You first, Paul.
The highlights of the race for me were arguing with Dominique and Logan Polfuss the first morning of this pointless thing--Logan and me screaming back and forth about tyranny, human behavior, and the common good--listening to Dominique belt out "I am the Model of a Modern Major General" at -20F in the middle of the second night, and Logan taking a 3+hour detour on his way home, just to have lunch with us. It all runs together--as if time floats away. We remember the highs and forget the lows, much like in life. We wrestle with our existence, and our reason for being. It changes us, or rather, we're the same people--the world is as it was--we just see it differently.
"People will forget what you said, people will forget what you did, but people will never forget how you made them feel." -- Maya AngelouI think what draws and keeps me is the suffering, and the time devoted to a single task, where everything else in life doesn't matter--it all disappears. I only want to see my people, not because I need them, but maybe just to know they exist--that they're still here--that I'm still here. Because there is no guarantee they will be, or that I'll get there.
I've had this same conversation with Alex, but lying on the back of her sled.
You can't lie to yourself in these events. I know I've said that you should lie to others about how you feel ("When people ask you how you feel, and you actually feel horrible, lie to them. Tell them you feel great."), but I don't think that's actually lying to yourself--it's more just shifting your perspective. We have a normal range of comfort, and these events don't fit in that normal range--which actually means that, in your daily life, what you find uncomfortable probably isn't discomfort, in the grand sense of comfort. It's not that others have it worse, or have suffered more, but that your perspective is incomplete. These are paradigm-shifting events, and we're better for them.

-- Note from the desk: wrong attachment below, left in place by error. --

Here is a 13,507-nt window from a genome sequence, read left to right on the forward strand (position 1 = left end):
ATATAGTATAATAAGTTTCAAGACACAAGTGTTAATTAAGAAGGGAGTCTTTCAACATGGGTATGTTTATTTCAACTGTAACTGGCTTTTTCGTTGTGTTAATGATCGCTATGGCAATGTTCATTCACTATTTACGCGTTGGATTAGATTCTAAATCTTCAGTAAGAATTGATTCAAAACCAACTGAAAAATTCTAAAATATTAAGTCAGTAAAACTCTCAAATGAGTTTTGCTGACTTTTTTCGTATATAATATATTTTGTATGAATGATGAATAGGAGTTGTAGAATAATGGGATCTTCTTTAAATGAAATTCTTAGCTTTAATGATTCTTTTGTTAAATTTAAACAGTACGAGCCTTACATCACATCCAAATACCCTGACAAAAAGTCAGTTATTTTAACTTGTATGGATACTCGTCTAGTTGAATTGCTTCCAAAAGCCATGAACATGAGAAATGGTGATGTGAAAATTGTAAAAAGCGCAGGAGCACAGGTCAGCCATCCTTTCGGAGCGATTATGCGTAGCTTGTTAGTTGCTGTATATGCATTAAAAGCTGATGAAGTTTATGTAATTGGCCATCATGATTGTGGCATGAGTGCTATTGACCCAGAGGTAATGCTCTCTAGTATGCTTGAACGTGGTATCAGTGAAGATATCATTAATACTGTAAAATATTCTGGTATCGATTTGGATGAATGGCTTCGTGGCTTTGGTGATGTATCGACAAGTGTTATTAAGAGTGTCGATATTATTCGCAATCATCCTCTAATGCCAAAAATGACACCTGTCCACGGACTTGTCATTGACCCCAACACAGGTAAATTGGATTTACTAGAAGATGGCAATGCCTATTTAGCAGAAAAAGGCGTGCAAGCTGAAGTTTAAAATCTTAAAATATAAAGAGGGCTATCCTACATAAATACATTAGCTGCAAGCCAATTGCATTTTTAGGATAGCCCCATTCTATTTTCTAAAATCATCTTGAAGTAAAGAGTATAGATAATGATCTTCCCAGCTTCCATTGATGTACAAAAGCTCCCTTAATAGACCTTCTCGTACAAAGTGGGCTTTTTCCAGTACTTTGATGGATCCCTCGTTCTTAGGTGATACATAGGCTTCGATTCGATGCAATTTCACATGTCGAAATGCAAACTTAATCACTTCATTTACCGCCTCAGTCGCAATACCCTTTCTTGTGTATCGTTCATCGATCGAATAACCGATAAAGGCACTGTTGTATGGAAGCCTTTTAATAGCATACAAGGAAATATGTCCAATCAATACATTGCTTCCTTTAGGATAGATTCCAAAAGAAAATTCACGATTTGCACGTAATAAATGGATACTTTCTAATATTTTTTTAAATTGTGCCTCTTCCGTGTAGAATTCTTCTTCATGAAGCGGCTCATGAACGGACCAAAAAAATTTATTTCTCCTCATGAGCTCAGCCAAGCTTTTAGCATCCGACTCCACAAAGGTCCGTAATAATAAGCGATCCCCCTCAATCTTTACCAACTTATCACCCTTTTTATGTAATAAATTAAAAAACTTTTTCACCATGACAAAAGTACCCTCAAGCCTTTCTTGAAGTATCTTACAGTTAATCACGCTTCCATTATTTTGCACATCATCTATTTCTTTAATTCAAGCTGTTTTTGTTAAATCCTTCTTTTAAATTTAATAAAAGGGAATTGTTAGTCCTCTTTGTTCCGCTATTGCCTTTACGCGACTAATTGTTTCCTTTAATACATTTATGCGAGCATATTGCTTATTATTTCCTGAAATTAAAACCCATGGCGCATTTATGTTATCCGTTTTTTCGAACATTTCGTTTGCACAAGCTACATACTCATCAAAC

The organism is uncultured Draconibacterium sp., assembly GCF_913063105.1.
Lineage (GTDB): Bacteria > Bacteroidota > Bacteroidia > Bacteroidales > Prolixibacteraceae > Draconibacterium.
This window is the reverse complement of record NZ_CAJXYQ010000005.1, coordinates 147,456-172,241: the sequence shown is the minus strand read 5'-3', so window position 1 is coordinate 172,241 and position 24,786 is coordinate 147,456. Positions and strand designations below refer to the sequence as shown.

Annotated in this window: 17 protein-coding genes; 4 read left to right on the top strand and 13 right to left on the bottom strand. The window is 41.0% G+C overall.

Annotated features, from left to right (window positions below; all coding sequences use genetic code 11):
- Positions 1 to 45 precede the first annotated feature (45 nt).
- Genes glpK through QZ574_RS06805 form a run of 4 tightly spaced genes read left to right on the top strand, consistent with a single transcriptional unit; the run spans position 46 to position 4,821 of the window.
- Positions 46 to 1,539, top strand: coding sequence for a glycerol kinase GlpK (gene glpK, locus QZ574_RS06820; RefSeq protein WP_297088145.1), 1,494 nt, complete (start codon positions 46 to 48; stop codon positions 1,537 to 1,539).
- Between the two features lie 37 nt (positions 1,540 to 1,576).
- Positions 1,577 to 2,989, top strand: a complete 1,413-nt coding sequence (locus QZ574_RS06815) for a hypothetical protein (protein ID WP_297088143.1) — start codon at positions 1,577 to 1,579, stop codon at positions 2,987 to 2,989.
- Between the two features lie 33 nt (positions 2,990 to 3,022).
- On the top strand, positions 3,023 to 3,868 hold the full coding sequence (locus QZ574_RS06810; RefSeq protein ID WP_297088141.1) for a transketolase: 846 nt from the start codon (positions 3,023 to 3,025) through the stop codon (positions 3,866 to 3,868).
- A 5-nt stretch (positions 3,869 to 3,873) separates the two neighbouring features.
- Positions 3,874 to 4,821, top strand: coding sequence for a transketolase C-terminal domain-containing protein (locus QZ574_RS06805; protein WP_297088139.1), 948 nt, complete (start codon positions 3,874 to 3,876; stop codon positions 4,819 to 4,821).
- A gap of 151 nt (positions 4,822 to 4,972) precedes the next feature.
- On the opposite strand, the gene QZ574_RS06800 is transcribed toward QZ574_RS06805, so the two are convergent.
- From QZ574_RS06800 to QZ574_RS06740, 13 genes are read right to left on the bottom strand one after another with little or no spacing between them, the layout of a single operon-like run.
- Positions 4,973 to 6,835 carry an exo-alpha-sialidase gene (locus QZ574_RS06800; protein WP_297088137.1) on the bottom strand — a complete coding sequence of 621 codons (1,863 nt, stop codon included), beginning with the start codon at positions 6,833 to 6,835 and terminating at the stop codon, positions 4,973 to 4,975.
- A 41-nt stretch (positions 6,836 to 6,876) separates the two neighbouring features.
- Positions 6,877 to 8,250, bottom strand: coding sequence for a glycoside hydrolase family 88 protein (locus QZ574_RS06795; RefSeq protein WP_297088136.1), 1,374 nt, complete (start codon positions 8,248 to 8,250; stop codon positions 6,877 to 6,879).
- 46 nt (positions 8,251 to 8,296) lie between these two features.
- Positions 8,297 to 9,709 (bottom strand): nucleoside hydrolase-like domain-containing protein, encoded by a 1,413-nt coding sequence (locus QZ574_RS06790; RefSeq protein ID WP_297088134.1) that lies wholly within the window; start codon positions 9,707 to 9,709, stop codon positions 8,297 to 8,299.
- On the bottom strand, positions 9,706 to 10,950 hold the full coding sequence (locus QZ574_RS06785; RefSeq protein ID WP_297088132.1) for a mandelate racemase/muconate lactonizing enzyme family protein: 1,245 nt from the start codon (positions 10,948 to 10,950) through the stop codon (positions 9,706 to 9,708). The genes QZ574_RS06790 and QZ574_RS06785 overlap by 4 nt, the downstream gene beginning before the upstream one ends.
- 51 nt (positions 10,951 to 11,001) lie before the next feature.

We're better for the suffering--that shift in perspective expands your capacity for compassion, for kindness. Do enough of these, and your ego will be beaten down to the appropriate level of nearly non-existent. The hard, cold truth of the matter is that we're not special--we're not superior athletes, gifted with anything extraordinary--most people could do these things--we just suffered, and kept going. When we fell, we got back up. We've tried things above us, and we have failed. Then, we figured out why we failed, and tried again--and that's beautiful, but it's not unique to this sport.
"When I was young, I admired clever people. Now that I am old, I admire kind people." -- Abraham Joshua Heschel
All the best people I know have really suffered.
"What matters most is how well you walk through the fire." -- Charles BukowskiThe better you know it, the more you appreciate the suffering of others. You know that sometimes you can overcome it, but other times it'll be too much, and you'll fall apart. And the harder you hold on, the harder you'll fall.
"Everything I've ever let go of has claw marks on it." -- David Foster Wallace, Infinite JestBecause we didn't fail today, doesn't mean we won't fail tomorrow. There's an amount of arbitrariness in life that we cannot escape. There's only so much we can control. The rest, we give into. We're just along for the ride. Appreciating that, the arbitrariness of it all, is humility. The world needs more of that.
We just get it in 100+ mile chunks.